###### Proposition 2

and are strictly convex if .

###### Proof

Again it is enough to prove the claim for

 Gγ(x,y)=N−1∑i,j=0(1+γk(|xi−xj|))(1+γk(|yi−yj|)).

Now we use that the sum of a convex and a strictly convex function is again strictly convex. Hence it is enough to show that the function

 f(x1,…,xN−1,y1,…,yN−1) =N−1∑i=1(1+γk(|xi−x0|))(1+γk(|yi−y0|)) =N−1∑i=1(1+γk(xi))(1+γk(yi))

is strictly convex on . In the proof of Proposition 1 it was actually shown that is strictly convex for for each fixed . Hence the strict convexity of follows from the following easily verified lemma. ∎

###### Lemma 2

Let be strictly convex functions on the convex domains . Then the function

 f:D=D1×⋯×Dm→R,(z1,…,zm)↦m∑i=1fi(zi)

is strictly convex.

Hence we have indeed a unique point in each where the minimum of is attained.

### 3.3 Minimizing Fγ on Dσ

Our strategy will be to compute the local minimum of on each region for all semi-canonical permutations and determine the global minimum by choosing the smallest of all the local ones.

This gives for each the constrained optimization problem

 min(x,y)∈DσFγ(x,y) % subject to vi(x)≥0 and wi(y)≥0 for all i=1,…,N−1, (9)

where the inequality constraints are linear and given by

 vi(x)=xi−xi−1 and wi(y)=yσ(i)−yσ(i−1) for i=1,…,N−1. (10)

In order to use the necessary (and due to local strict convexity also sufficient) conditions for local minima

 ∂∂xkFγ(x,y)=0 and ∂∂ykFγ(x,y)=0 for k=1,…,N−1

for we need to evaluate the partial derivatives of .

###### Proposition 3

For a given permutation the partial derivative of with respect to the second component is given by

 ∂∂ykFγ(x,y)|Dσ=yk⎛⎜ ⎜⎝N−1∑i=0i≠kci,k⎞⎟ ⎟⎠−N−1∑i=0i≠kci,kyi+12⎛⎝k−1∑i=0ci,ksi,k−N−1∑j=k+1ck,jsk,j⎞⎠, (11)

where and .

Interchanging and the same result holds for the partial derivatives with respect to with the obvious modification to and the simplification that .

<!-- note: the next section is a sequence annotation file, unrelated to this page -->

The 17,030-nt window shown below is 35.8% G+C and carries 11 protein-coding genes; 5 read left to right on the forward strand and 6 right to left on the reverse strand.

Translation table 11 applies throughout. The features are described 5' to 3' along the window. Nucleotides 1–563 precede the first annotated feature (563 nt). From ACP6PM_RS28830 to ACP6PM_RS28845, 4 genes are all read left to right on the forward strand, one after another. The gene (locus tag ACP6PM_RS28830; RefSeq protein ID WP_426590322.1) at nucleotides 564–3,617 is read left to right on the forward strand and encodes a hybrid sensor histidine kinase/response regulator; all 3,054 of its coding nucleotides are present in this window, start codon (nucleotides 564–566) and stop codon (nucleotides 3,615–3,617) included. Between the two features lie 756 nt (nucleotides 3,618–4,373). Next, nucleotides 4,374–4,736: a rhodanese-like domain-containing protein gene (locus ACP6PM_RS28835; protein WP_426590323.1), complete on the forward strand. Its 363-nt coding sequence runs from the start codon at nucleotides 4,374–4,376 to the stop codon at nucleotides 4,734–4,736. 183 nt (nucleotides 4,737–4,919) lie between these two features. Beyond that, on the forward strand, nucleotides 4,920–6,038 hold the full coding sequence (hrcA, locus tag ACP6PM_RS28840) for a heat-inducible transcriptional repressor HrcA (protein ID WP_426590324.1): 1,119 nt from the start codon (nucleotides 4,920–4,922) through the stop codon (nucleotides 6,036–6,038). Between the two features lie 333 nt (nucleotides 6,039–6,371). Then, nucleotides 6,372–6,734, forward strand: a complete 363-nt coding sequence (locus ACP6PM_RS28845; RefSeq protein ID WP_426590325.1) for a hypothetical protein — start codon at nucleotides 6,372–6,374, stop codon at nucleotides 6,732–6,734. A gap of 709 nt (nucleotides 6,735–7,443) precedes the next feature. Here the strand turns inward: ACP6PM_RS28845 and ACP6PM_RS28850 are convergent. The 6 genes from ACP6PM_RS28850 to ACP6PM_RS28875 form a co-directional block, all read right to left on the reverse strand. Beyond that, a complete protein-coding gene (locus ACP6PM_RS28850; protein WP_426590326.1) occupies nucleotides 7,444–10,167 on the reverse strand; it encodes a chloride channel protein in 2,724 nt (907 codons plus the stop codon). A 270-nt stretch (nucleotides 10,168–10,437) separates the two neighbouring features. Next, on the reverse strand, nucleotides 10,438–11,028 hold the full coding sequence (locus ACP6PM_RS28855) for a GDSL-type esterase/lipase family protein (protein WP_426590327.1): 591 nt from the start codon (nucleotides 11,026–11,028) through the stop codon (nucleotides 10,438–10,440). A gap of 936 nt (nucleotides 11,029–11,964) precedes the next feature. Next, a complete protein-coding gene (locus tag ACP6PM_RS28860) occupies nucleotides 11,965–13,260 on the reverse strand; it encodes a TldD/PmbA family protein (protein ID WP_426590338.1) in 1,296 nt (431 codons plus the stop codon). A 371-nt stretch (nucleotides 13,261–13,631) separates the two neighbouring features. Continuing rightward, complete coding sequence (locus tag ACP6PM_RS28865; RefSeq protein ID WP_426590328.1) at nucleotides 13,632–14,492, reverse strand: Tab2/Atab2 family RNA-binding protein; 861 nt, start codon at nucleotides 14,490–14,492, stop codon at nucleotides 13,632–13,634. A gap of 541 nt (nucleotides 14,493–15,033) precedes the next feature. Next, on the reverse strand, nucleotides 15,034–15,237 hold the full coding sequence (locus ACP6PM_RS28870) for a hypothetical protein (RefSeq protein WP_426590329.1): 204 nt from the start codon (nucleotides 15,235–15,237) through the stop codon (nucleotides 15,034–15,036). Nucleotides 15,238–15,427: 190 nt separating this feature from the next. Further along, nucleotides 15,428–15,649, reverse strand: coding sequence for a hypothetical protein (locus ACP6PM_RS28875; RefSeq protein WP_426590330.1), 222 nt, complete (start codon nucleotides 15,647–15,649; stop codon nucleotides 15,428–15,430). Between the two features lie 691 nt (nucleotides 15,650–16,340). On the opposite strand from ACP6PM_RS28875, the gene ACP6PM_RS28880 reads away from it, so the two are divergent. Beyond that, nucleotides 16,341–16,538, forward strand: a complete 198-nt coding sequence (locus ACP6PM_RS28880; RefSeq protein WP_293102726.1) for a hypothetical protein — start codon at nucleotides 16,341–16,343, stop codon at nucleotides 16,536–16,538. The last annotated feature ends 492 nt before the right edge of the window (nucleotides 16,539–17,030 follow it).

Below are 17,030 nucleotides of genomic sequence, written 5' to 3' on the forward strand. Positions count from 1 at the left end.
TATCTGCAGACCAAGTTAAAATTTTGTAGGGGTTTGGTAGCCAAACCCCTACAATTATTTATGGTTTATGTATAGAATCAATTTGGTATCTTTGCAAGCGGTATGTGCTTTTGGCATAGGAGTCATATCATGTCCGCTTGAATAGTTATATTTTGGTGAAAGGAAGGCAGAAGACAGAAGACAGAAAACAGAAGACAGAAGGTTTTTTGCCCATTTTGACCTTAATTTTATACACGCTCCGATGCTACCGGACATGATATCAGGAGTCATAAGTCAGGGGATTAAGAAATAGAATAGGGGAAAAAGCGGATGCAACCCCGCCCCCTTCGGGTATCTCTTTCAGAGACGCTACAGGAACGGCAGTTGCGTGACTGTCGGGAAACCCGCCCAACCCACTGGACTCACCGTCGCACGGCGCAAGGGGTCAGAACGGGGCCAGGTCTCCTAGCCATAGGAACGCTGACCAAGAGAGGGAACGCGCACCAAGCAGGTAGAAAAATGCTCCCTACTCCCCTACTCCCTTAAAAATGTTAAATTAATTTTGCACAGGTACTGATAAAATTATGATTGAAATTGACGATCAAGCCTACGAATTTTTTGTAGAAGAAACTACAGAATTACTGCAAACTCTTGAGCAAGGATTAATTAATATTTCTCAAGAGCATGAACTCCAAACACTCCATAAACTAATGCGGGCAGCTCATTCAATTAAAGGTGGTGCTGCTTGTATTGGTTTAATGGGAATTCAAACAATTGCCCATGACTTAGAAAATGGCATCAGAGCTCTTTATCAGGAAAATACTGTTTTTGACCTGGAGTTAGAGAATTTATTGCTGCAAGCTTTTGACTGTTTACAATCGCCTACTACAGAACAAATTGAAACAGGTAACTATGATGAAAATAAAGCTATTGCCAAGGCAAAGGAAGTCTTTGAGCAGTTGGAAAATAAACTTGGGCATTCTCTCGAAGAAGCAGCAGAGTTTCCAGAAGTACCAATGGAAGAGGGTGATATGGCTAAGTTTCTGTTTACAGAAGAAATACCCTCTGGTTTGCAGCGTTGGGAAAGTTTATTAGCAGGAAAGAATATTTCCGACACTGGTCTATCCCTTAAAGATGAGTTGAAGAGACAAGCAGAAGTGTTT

The second order derivatives with respect to are given by

 ∂2∂yk∂yjF(x,y)|Dσ={∑k−1i=0ci,k+∑N−1i=k+1ci,k for j=k−ck,j for j≠k,k,j∈{1,…,N−1} (12)

Again, the analogue for is obtained with the obvious modification .

###### Proof

We prove the claim for the partial derivative with respect to :

 ∂∂ykFγ(x,y)= N−2∑i=0N−1∑j=i+1∂∂ykk(|yi−yj|)(1+γk(|xi−xj|))=:ci,j+∂∂ykk(|xi−xj|) = N−2∑i=0N−1∑j=i+1ci,j∂∂ykk(|yi−yj|) = N−2∑i=0N−1∑j=i+1ci,jk′(si,j(yi−yj))⋅⎧⎪⎨⎪⎩si,j for i=k−si,j for j=k0 else = N−1∑j=k+1ck,jsk,j(sk,j(yk−yj)−12)−k−1∑i=0ci,ksi,k(si,k(yi−yk)−12) = yk⎛⎜ ⎜⎝N−1∑i=0i≠kci,k⎞⎟ ⎟⎠−N−1∑i=0i≠kci,kyi+12⎛⎝k−1∑i=0ci,ksi,k−N−1∑j=k+1ck,jsk,j⎞⎠.

From this we immediately get the second derivative (12). ∎

### 3.4 Lower Bounds of Fγ on Dσ

Until now we are capable of approximating local minima of on a given . If this is done for all we can obtain a candidate for a global minimum, but due to the finite precision of floating point arithmetic one can never be sure to be close to the actual global minimum. However, it is also possible to compute a lower bound for the optimal point set for each using Wolfe-duality for constrained optimization. It is known NW06 () that for a convex problem with linear inequality constraints like (9) the Lagrangian

 LF(x,y,λ,μ):= F(x,y)−λTv(x)−μTw(y) (13) = F(x,y)−N−1∑i=1(λivi(x)+μiwi(y)) (14)

gives a lower bound on , i.e.

 min(x,y)∈DσF(x,y)≥LF(~x,~y,λ,μ)

for all that fulfill the constraint

 ∇(x,y)LF(~x,~y,λ,μ)=0 and λ,μ≥0 (% component-wise). (15)

Here, , where denotes the gradient of a function with respect to the variables in . Hence it is our goal to find for each such an admissible point which yields a lower bound that is larger than some given candidate for the global minimum. If the relevant computations are carried out in infinite precision rational number arithmetic these bounds are mathematically reliable.

In order to accomplish this we first have to compute the Lagrangian of (9). To this end, let denote the permutation matrix corresponding to and

 B:=⎛⎜ ⎜ ⎜ ⎜ ⎜ ⎜ ⎜⎝1−10…0001−1…00⋮⋱⋮0…01−10…01⎞⎟ ⎟ ⎟ ⎟ ⎟ ⎟ ⎟⎠∈R(N−1)×(N−1). (16)

Then the partial derivatives of with respect to and are given by

 ∇xLF(x,y,λ,μ)= ∇xF(x,y)−⎛⎜ ⎜ ⎜ ⎜⎝λ1−λ2⋮λN−2−λN−1λN−1⎞⎟ ⎟ ⎟ ⎟⎠=∇xF(x,y)−Bλ (17)

and

 ∇yLF(x,y,λ,μ)= ∇yF(x,y)−⎛⎜ ⎜ ⎜ ⎜ ⎜⎝μσ(1)−μσ(2)⋮μσ(N−2)−μσ(N−1)μσ(N−1)⎞⎟ ⎟ ⎟ ⎟ ⎟⎠=∇yF(x,y)−BPσμ. (18)

This leads to the following theorem.

###### Theorem 3.1

For and let the point fulfill

 ∂∂xkF(~xσ,~yσ)=δ and ∂∂ykF(~xσ,~yσ)=δ for k=1,…,N−1. (19)

Then

 F(x,y)≥ F(~xσ,~y